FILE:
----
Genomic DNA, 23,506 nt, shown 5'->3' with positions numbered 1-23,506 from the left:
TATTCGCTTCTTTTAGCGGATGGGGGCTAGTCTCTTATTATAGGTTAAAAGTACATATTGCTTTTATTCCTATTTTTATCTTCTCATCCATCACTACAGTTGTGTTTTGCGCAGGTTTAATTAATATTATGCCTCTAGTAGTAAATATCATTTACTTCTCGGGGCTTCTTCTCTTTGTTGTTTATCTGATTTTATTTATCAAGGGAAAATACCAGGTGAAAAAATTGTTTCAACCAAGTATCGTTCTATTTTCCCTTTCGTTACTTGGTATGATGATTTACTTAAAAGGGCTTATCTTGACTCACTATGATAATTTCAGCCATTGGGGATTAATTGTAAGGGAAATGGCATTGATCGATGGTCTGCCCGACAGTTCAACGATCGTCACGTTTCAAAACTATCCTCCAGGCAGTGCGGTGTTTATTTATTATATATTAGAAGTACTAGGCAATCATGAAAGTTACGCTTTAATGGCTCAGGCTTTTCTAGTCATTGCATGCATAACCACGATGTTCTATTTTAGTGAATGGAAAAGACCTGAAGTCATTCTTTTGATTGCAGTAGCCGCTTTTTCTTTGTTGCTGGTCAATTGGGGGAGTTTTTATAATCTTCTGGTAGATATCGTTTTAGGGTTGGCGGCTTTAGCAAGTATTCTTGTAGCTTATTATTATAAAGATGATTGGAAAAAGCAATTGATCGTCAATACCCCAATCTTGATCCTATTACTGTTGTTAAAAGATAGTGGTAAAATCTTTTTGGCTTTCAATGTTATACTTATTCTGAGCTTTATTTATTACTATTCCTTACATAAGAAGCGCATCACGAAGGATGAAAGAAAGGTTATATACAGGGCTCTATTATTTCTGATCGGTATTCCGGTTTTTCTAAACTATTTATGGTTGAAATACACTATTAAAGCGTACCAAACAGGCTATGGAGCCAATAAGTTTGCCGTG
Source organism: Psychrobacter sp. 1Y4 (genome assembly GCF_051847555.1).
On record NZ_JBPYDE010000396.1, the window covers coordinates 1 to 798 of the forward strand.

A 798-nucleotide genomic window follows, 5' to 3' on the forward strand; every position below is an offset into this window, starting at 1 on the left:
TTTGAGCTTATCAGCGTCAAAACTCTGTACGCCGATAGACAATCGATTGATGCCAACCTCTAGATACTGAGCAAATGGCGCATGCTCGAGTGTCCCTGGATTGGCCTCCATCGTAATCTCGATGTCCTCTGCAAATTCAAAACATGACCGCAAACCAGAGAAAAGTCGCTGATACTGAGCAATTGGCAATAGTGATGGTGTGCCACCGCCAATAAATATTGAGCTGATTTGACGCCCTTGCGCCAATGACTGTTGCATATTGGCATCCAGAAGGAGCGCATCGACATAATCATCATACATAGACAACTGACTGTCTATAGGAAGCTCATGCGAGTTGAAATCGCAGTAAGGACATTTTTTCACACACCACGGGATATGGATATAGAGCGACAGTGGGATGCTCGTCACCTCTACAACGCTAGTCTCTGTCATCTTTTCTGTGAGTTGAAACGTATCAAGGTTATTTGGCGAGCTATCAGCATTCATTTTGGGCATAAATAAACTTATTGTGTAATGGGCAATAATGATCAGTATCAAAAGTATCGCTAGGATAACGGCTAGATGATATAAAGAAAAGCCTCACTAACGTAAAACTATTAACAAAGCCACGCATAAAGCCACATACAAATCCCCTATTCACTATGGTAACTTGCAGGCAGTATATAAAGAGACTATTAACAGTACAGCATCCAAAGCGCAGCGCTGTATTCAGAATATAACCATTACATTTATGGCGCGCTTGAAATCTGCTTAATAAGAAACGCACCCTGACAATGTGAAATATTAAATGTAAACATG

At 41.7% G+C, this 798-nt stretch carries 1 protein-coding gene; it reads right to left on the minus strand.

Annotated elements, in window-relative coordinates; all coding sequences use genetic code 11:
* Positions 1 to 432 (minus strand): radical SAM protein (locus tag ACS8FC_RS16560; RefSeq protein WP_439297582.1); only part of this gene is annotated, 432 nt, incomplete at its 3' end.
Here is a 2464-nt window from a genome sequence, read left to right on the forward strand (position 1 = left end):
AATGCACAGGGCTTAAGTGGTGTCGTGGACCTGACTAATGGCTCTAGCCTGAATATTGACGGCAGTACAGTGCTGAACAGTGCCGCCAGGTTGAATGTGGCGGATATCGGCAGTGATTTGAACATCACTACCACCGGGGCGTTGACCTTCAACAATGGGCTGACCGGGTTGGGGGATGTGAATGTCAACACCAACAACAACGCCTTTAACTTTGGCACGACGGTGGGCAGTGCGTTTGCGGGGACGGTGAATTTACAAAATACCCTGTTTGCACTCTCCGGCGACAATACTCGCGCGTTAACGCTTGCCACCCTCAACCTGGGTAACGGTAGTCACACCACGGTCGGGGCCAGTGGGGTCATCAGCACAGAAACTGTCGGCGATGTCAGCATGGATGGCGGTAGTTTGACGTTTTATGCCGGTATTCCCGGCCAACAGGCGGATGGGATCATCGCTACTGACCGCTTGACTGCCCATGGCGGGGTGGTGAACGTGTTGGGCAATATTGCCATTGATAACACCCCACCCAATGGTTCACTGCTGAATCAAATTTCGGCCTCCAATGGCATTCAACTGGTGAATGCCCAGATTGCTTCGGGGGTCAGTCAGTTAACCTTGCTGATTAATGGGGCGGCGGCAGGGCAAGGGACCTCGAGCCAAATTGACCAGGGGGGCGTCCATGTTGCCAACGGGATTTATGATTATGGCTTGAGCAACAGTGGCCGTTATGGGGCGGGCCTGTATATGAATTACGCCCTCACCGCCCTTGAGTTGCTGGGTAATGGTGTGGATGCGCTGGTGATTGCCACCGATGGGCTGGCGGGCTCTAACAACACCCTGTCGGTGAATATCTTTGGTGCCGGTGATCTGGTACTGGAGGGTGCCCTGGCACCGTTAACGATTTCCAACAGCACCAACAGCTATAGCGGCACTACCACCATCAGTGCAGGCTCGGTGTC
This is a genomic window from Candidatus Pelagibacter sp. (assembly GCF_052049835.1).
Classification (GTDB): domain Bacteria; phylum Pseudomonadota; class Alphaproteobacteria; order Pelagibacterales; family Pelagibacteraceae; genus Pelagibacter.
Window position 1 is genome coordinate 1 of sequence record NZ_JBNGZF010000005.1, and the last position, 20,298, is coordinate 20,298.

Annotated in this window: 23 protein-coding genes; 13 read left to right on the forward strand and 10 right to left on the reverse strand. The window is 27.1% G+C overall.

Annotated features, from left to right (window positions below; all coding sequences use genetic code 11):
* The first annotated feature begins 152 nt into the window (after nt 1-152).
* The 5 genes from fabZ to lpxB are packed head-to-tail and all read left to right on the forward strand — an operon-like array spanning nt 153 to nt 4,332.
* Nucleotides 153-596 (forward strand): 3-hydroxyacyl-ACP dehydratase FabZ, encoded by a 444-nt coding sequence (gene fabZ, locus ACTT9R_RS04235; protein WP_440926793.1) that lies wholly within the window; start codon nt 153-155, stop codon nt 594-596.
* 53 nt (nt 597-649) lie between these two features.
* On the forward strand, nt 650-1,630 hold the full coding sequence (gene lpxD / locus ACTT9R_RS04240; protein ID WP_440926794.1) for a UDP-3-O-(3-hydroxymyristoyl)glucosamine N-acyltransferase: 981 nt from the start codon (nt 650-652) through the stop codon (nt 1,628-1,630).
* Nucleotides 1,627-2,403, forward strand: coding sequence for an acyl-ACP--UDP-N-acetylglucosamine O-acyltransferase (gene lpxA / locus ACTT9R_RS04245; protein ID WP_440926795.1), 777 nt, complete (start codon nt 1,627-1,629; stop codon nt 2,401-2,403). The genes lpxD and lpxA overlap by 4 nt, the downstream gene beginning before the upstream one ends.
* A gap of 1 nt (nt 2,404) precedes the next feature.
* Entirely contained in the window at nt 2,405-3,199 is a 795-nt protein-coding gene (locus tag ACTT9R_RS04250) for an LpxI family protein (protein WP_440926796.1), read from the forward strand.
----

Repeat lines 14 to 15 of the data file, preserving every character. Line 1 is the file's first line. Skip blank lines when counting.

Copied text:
Window position 1 is genome coordinate 1 of sequence record NZ_JBNGZF010000005.1, and the last position, 20,298, is coordinate 20,298.

Annotated in this window: 23 protein-coding genes; 13 read left to right on the forward strand and 10 right to left on the reverse strand. The window is 27.1% G+C overall.